The Federal Government of Germany decided to introduce a monthly payment of 150 euros called 'Betreuungsgeld' (literally 'money with which to look after someone'). This is a childcare supplement for parents whose children aged 3 and under are not in a state-subsidised nursery. From the beginning of 2013, a spot in just such a nursery will become a legal entitlement for all children. This policy was decided back in 2005 by what was called the Grand Coalition of the CDU/CSU and SPD.
At the moment, a very emotional public debate is taking place on the topic. The governing coalition, especially the CSU in Bavaria, points out that all parents should be free to choose for themselves whether their children stay home or take advantage of the state-run nursery. The opposition parties point out that the legal entitlement for such a nursery cannot be reached next year. Therefore, the money for the "Betreuungsgeld" should be managed by one of the state-supervised nurseries or by the parents themselves.
Beyond this specific case, there is also a fundamental socio-political question. It is a matter of whether care for children under the age of 3 should be managed by the state-supervised nurseries or by the parents themselves. The opposition parties (SPD and the Greens) prefer the former, while the CDU, CSU and FDP, who have agreed only to go along with their coalition, have come out in support of the latter. Bavarian Minister President Seehofer has even threatened to dissolve the coalition when it comes to Betreuungsgeld.
Arguments in support of Betreuungsgeld
Those who favour the Betreuungsgeld focus on the fact that the majority of people, if they had the possibility to do so, would like to raise their children at home. There is a general consensus in society that parents should stay at home during the first year of the child's life. Here in Germany, parents get 'Elterngeld' (67% of the last income maximum 1,800 Euro/month for 12 months and two more months if the both parents use it) and that children 3 years and older should go to the Kindergarten. The Betreuungsgeld should close the gap between 1 and 3 years, and should give parents a choice. It´s not necessary to quit one's job. It can also be used for other forms of care, such as for that of a nanny or private nursery. For example, if the parents of a young child are originally from the British Commonwealth and they want the child to go to an English-language nursery, this is not subsidised by the government. The Betreuungsgeld would theoretically be able to be used for such an alternative nursery.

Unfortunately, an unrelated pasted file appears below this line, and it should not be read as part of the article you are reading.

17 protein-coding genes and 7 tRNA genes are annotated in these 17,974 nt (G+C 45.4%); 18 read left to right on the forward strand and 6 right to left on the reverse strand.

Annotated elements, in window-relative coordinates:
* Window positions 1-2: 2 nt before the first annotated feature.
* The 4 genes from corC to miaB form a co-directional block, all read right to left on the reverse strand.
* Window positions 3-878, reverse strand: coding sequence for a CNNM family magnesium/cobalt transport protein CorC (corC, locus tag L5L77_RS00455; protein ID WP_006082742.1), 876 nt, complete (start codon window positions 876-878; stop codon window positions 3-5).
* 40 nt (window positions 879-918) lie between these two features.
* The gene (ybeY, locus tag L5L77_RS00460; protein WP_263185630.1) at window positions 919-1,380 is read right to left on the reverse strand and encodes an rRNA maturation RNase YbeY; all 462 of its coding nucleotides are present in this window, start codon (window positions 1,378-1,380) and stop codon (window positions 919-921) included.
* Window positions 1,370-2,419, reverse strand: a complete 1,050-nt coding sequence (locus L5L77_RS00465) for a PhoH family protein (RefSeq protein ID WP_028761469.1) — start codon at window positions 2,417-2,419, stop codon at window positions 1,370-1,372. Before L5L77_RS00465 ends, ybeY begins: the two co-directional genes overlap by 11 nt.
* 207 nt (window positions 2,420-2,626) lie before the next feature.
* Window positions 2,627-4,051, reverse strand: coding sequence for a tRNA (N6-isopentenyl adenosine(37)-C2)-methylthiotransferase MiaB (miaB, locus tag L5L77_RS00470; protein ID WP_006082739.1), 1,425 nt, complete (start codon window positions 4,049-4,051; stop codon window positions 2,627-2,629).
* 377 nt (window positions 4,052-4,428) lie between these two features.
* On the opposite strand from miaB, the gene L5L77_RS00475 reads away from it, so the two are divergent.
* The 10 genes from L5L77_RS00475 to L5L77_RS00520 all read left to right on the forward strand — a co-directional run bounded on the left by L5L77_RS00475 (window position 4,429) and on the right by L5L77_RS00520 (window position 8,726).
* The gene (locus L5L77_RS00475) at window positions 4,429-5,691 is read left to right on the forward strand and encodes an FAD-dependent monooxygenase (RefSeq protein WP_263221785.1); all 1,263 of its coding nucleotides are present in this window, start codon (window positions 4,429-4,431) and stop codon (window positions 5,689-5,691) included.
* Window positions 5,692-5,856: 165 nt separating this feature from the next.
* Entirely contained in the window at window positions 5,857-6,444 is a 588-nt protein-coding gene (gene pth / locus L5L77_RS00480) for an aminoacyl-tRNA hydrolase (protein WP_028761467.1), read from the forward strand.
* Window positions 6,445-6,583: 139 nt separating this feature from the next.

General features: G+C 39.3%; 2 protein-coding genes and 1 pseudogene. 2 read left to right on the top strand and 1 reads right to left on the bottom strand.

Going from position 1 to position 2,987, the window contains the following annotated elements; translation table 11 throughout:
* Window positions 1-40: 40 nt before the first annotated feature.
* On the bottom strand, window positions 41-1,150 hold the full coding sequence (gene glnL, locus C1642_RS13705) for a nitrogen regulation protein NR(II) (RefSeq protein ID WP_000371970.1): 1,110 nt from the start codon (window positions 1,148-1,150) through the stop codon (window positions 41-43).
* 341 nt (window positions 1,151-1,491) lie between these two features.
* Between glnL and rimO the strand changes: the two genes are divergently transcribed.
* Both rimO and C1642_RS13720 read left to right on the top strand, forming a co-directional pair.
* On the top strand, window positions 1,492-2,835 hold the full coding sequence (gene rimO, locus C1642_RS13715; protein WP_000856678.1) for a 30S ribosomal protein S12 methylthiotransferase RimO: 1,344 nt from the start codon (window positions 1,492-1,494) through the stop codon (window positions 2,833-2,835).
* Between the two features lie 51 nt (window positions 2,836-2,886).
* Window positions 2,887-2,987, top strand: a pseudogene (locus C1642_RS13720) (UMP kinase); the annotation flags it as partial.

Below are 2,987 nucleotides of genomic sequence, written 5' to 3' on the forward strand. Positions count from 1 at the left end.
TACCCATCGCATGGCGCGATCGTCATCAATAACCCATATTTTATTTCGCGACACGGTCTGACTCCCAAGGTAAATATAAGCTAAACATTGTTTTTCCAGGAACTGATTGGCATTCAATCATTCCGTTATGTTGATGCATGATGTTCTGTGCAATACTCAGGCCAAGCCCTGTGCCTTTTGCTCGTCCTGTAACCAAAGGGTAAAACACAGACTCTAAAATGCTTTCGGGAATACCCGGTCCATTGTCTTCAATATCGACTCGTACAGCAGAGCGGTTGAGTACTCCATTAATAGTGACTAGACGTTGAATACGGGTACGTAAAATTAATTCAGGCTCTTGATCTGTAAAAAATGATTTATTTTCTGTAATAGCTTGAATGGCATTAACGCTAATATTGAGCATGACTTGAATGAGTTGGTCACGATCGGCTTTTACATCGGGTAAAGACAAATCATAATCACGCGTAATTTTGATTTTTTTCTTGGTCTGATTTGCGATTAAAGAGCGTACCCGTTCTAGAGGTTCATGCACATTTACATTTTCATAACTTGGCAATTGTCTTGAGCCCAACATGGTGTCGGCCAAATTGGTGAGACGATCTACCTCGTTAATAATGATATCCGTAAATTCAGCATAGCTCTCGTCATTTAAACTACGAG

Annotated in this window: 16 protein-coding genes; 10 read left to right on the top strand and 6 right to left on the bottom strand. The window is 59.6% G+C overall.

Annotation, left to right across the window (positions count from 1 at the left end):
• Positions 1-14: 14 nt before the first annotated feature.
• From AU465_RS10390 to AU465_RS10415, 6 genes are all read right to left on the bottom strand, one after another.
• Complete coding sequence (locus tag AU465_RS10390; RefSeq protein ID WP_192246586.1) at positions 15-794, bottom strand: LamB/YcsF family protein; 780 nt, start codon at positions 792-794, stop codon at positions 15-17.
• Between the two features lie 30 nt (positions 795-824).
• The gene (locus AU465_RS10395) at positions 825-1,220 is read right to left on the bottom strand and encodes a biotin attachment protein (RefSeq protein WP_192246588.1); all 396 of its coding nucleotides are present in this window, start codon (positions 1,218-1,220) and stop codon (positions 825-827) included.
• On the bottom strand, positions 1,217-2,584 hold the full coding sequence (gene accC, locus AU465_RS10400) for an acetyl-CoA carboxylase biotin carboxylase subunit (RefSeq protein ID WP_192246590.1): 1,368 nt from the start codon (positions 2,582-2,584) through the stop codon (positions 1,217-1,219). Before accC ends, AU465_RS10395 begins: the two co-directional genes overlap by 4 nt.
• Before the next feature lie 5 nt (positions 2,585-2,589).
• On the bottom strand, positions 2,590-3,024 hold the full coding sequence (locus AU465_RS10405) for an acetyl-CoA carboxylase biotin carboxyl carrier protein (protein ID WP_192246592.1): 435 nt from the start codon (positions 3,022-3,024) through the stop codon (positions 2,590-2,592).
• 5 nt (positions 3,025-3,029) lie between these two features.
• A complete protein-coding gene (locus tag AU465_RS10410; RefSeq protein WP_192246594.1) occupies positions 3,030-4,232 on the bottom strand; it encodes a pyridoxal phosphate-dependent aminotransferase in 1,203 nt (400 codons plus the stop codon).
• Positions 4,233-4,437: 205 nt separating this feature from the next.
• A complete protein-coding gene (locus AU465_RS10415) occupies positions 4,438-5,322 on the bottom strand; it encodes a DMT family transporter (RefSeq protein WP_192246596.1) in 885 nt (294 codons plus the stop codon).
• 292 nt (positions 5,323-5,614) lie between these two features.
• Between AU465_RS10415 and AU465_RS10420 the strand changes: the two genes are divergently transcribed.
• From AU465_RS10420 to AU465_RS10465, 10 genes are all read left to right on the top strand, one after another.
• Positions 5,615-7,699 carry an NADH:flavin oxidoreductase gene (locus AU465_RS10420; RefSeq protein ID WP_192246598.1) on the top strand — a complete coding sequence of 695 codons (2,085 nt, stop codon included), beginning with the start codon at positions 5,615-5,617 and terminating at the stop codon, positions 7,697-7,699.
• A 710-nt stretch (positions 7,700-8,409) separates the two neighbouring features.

Arguments against Betreuungsgeld
Facing the demographic change and changes in alimony law make it necessary that both parents have to work. In bigger cities like Munich, people can just not afford to relinquish a second income. Another point is that there could be educational advantages to a child attending a nursery from a young age. Not just for learning reasons, but also for early socialisation. In addition to ideological questions, there are also financial concerns. The proposed Betreuungsgeld would add up to EUR1.2 billion. The benefit to the individual family, especially in times of high deficits, would be too little to justify the expense.
Yet another culture clash
The entire issue is part of cultural clash that pits conservatives on one side and liberals and 'leftists' on the other. It is also important not to forget the historic dimension to this debate. The nursery system that has been proposed was very common in the former GDR (German Democratic Republic), and continues to be the norm in present day eastern Germany.
Many more conservative-minded people, especially in West Germany, see the state-run nursery as a symbol of a socialist 'assault on civic values'. On the other hand, the change in German divorce law weakens this more traditional position especially that of women not working, because the woman is now obliged to earn her own income. Alimony is only awarded to mothers with small children. Once the children reach an age when they are going to school, it it expected that the mother returns to her career that she presumably had before having children.
In some very crucial ways, Germany is a modern and forward-thinking society. It would be too easy to simply dismiss this yearning for mothers (and sometimes fathers) to stay home with their very young children as regressive. Those who insist that state-run nurseries should not be compulsory deserve at least a fair opportunity to have their voices heard.
One of the most difficult aspects of a federal system that attempts to make laws governing nearly 82 million people is that sometimes one size does not, in fact, fit all. A spot in a nursery for a child in Munich is most likely the ideal situation for that child with two working parents. Meanwhile, in rural areas, where there are not enough state-run nurseries to begin with, a child might truly be better off staying at home. The Betreuungsgeld, no matter how small the amount might seem at first, would unquestionably help the family in the latter category.